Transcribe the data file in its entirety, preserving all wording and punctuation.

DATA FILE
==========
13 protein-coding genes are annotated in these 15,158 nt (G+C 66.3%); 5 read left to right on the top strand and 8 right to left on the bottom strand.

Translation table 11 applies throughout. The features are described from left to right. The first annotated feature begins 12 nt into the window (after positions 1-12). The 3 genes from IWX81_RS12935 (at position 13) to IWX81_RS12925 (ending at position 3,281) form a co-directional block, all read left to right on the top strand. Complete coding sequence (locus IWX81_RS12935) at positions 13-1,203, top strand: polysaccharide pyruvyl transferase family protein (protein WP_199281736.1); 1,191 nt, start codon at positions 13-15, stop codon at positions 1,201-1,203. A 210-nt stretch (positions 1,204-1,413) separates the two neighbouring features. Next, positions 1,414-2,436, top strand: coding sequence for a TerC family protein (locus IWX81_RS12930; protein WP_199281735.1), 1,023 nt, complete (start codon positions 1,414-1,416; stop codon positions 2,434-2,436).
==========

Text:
13 protein-coding genes are annotated in these 15,158 nt (G+C 66.3%); 5 read left to right on the top strand and 8 right to left on the bottom strand.

Translation table 11 applies throughout. The features are described from left to right. The first annotated feature begins 12 nt into the window (after positions 1-12). The 3 genes from IWX81_RS12935 (at position 13) to IWX81_RS12925 (ending at position 3,281) form a co-directional block, all read left to right on the top strand. Complete coding sequence (locus IWX81_RS12935) at positions 13-1,203, top strand: polysaccharide pyruvyl transferase family protein (protein WP_199281736.1); 1,191 nt, start codon at positions 13-15, stop codon at positions 1,201-1,203. A 210-nt stretch (positions 1,204-1,413) separates the two neighbouring features. Next, positions 1,414-2,436, top strand: coding sequence for a TerC family protein (locus IWX81_RS12930; protein WP_199281735.1), 1,023 nt, complete (start codon positions 1,414-1,416; stop codon positions 2,434-2,436).